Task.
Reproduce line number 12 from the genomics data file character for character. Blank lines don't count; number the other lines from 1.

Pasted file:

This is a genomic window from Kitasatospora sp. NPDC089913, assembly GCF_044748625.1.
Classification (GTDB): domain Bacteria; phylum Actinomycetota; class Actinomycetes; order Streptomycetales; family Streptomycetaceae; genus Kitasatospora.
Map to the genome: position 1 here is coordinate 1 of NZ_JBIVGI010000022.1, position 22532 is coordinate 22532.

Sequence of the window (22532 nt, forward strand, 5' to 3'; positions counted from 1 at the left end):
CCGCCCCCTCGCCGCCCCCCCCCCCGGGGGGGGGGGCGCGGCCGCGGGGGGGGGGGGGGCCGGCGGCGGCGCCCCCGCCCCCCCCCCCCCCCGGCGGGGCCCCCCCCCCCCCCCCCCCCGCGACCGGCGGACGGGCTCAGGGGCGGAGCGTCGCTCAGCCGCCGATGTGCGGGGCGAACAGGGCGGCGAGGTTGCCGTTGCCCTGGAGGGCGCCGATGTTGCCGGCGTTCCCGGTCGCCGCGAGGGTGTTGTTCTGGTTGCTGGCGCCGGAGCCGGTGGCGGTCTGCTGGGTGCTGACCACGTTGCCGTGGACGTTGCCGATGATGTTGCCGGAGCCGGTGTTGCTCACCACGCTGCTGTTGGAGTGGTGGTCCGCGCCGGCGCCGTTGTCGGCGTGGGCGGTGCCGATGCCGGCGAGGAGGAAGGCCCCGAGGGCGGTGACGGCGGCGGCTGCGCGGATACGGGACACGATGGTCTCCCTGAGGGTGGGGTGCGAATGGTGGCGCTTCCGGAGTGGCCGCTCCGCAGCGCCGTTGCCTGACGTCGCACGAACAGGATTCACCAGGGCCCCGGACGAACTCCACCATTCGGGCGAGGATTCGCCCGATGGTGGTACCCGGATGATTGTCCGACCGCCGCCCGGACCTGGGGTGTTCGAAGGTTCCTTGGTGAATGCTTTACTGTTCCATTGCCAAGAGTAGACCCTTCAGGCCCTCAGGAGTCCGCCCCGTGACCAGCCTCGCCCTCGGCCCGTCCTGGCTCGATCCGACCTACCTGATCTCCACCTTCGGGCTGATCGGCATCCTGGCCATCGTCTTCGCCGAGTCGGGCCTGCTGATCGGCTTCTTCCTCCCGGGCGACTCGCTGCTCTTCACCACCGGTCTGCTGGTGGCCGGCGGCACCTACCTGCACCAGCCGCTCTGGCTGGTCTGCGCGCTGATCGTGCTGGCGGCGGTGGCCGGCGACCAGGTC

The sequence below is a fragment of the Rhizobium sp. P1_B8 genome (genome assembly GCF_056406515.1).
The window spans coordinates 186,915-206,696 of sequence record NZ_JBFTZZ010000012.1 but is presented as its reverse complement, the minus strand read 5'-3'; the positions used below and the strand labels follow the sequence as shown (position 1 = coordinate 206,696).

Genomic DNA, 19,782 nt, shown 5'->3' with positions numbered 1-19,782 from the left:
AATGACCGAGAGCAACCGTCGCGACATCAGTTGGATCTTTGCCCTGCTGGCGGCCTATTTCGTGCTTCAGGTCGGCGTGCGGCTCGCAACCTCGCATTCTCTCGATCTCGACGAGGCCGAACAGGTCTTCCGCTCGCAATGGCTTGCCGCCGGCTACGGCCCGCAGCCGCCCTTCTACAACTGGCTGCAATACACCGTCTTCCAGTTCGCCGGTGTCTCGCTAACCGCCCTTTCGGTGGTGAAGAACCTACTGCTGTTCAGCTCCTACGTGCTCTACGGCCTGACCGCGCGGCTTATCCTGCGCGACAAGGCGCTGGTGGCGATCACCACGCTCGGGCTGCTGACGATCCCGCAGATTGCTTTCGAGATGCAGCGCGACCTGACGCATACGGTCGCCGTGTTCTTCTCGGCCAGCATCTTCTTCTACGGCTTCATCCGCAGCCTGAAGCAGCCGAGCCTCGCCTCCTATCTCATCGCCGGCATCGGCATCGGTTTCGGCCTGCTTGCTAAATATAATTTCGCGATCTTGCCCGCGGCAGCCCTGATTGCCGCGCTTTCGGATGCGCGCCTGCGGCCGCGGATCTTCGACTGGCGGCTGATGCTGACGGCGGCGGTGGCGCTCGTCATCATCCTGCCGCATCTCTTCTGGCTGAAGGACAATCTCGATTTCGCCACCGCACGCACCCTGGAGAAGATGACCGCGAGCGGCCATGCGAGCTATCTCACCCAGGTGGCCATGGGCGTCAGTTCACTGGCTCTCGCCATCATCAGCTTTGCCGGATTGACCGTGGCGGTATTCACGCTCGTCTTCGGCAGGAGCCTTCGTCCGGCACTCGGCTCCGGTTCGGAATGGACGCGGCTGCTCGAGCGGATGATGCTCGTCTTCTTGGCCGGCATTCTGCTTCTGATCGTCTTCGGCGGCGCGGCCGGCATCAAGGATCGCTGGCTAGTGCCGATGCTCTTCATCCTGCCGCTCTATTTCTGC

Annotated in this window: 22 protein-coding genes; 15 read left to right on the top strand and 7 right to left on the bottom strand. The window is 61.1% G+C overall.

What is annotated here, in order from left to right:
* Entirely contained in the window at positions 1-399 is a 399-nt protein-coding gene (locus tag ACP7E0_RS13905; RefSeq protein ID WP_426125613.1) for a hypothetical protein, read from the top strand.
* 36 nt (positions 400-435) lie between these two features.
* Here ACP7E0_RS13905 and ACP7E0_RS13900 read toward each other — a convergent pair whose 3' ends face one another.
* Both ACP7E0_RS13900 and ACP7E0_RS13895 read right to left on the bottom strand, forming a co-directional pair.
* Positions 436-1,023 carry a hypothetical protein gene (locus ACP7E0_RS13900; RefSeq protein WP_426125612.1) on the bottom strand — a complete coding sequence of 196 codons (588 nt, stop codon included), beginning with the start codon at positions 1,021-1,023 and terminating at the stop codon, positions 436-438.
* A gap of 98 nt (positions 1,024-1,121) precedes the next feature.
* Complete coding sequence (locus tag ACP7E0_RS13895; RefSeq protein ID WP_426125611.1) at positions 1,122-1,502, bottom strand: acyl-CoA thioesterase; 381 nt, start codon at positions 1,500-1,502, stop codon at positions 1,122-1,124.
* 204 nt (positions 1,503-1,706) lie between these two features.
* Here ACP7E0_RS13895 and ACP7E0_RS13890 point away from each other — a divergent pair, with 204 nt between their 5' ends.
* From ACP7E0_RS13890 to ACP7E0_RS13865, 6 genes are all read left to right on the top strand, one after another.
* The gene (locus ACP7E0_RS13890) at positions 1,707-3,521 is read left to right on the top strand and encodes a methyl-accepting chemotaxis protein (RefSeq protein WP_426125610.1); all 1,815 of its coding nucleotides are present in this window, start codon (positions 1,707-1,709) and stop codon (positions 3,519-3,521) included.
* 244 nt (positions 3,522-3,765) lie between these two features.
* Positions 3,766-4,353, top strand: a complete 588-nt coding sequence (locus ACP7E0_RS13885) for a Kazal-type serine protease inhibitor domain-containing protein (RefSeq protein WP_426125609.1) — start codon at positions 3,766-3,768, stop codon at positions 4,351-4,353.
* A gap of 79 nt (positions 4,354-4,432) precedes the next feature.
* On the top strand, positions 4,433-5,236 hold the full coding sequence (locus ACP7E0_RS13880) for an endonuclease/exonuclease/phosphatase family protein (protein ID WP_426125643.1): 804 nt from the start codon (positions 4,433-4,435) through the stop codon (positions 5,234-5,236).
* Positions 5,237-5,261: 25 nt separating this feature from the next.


* Entirely contained in the window at positions 1-399 is a 399-nt protein-coding gene (locus tag ACP7E0_RS13905; RefSeq protein ID WP_426125613.1) for a hypothetical protein, read from the top strand.